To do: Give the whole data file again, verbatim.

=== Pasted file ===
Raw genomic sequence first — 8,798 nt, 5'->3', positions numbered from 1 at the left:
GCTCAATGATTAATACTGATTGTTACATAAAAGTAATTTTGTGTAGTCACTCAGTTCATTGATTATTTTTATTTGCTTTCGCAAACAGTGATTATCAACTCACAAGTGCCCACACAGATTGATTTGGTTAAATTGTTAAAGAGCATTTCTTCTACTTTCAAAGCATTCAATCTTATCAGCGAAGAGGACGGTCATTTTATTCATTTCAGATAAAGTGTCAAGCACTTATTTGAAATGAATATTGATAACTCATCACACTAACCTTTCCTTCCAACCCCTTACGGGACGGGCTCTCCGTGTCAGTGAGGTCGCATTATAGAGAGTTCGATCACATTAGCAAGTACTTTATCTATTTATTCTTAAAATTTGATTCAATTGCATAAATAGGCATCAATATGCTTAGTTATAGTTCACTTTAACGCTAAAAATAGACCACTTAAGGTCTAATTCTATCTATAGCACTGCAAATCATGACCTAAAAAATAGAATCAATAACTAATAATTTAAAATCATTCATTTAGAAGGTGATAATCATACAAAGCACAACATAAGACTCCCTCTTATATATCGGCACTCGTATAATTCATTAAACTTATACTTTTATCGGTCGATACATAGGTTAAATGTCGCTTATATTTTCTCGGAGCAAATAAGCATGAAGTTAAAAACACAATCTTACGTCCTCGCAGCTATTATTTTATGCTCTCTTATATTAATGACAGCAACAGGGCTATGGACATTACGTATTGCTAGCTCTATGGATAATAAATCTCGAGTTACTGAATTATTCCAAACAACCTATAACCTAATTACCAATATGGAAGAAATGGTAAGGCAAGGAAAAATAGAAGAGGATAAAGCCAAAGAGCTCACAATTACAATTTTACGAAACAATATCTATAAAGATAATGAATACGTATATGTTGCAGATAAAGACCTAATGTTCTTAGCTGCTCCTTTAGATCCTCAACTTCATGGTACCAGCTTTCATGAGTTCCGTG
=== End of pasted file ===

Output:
Raw genomic sequence first — 8,798 nt, 5'->3', positions numbered from 1 at the left:
GCTCAATGATTAATACTGATTGTTACATAAAAGTAATTTTGTGTAGTCACTCAGTTCATTGATTATTTTTATTTGCTTTCGCAAACAGTGATTATCAACTCACAAGTGCCCACACAGATTGATTTGGTTAAATTGTTAAAGAGCATTTCTTCTACTTTCAAAGCATTCAATCTTATCAGCGAAGAGGACGGTCATTTTATTCATTTCAGATAAAGTGTCAAGCACTTATTTGAAATGAATATTGATAACTCATCACACTAACCTTTCCTTCCAACCCCTTACGGGACGGGCTCTCCGTGTCAGTGAGGTCGCATTATAGAGAGTTCGATCACATTAGCAAGTACTTTATCTATTTATTCTTAAAATTTGATTCAATTGCATAAATAGGCATCAATATGCTTAGTTATAGTTCACTTTAACGCTAAAAATAGACCACTTAAGGTCTAATTCTATCTATAGCACTGCAAATCATGACCTAAAAAATAGAATCAATAACTAATAATTTAAAATCATTCATTTAGAAGGTGATAATCATACAAAGCACAACATAAGACTCCCTCTTATATATCGGCACTCGTATAATTCATTAAACTTATACTTTTATCGGTCGATACATAGGTTAAATGTCGCTTATATTTTCTCGGAGCAAATAAGCATGAAGTTAAAAACACAATCTTACGTCCTCGCAGCTATTATTTTATGCTCTCTTATATTAATGACAGCAACAGGGCTATGGACATTACGTATTGCTAGCTCTATGGATAATAAATCTCGAGTTACTGAATTATTCCAAACAACCTATAACCTAATTACCAATATGGAAGAAATGGTAAGGCAAGGAAAAATAGAAGAGGATAAAGCCAAAGAGCTCACAATTACAATTTTACGAAACAATATCTATAAAGATAATGAATACGTATATGTTGCAGATAAAGACCTAATGTTCTTAGCTGCTCCTTTAGATCCTCAACTTCATGGTACCAGCTTTCATGAGTTCCGTG